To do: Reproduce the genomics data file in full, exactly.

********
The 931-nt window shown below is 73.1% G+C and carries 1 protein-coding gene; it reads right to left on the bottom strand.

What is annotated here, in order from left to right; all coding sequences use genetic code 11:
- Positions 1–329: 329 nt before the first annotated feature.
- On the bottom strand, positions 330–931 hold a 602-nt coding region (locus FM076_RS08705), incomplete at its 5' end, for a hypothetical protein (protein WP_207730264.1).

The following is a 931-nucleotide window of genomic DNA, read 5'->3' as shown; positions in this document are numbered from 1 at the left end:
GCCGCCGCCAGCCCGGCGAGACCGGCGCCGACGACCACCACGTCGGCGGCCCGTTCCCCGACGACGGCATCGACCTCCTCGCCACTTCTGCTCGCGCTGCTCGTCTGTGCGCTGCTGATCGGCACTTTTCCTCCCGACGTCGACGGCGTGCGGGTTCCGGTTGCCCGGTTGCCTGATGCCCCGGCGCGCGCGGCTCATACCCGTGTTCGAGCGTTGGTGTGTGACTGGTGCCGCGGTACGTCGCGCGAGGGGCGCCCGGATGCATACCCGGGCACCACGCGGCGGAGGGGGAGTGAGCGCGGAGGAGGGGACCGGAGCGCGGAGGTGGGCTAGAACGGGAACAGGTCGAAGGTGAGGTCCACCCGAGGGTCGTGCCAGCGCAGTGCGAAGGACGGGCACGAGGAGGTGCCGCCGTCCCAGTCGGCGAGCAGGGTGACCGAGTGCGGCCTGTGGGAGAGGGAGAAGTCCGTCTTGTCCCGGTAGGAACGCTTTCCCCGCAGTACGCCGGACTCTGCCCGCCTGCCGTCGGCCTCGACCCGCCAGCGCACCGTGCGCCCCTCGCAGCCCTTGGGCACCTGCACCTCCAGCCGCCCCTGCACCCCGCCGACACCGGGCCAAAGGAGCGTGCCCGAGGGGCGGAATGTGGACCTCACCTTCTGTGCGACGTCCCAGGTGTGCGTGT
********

The 931-nt window shown below is 73.1% G+C and carries 1 protein-coding gene; it reads right to left on the bottom strand.

What is annotated here, in order from left to right; all coding sequences use genetic code 11:
- Positions 1–329: 329 nt before the first annotated feature.
- On the bottom strand, positions 330–931 hold a 602-nt coding region (locus FM076_RS08705), incomplete at its 5' end, for a hypothetical protein (protein WP_207730264.1).

The following is a 931-nucleotide window of genomic DNA, read 5'->3' as shown; positions in this document are numbered from 1 at the left end:
GCCGCCGCCAGCCCGGCGAGACCGGCGCCGACGACCACCACGTCGGCGGCCCGTTCCCCGACGACGGCATCGACCTCCTCGCCACTTCTGCTCGCGCTGCTCGTCTGTGCGCTGCTGATCGGCACTTTTCCTCCCGACGTCGACGGCGTGCGGGTTCCGGTTGCCCGGTTGCCTGATGCCCCGGCGCGCGCGGCTCATACCCGTGTTCGAGCGTTGGTGTGTGACTGGTGCCGCGGTACGTCGCGCGAGGGGCGCCCGGATGCATACCCGGGCACCACGCGGCGGAGGGGGAGTGAGCGCGGAGGAGGGGACCGGAGCGCGGAGGTGGGCTAGAACGGGAACAGGTCGAAGGTGAGGTCCACCCGAGGGTCGTGCCAGCGCAGTGCGAAGGACGGGCACGAGGAGGTGCCGCCGTCCCAGTCGGCGAGCAGGGTGACCGAGTGCGGCCTGTGGGAGAGGGAGAAGTCCGTCTTGTCCCGGTAGGAACGCTTTCCCCGCAGTACGCCGGACTCTGCCCGCCTGCCGTCGGCCTCGACCCGCCAGCGCACCGTGCGCCCCTCGCAGCCCTTGGGCACCTGCACCTCCAGCCGCCCCTGCACCCCGCCGACACCGGGCCAAAGGAGCGTGCCCGAGGGGCGGAATGTGGACCTCACCTTCTGTGCGACGTCCCAGGTGTGCGTGT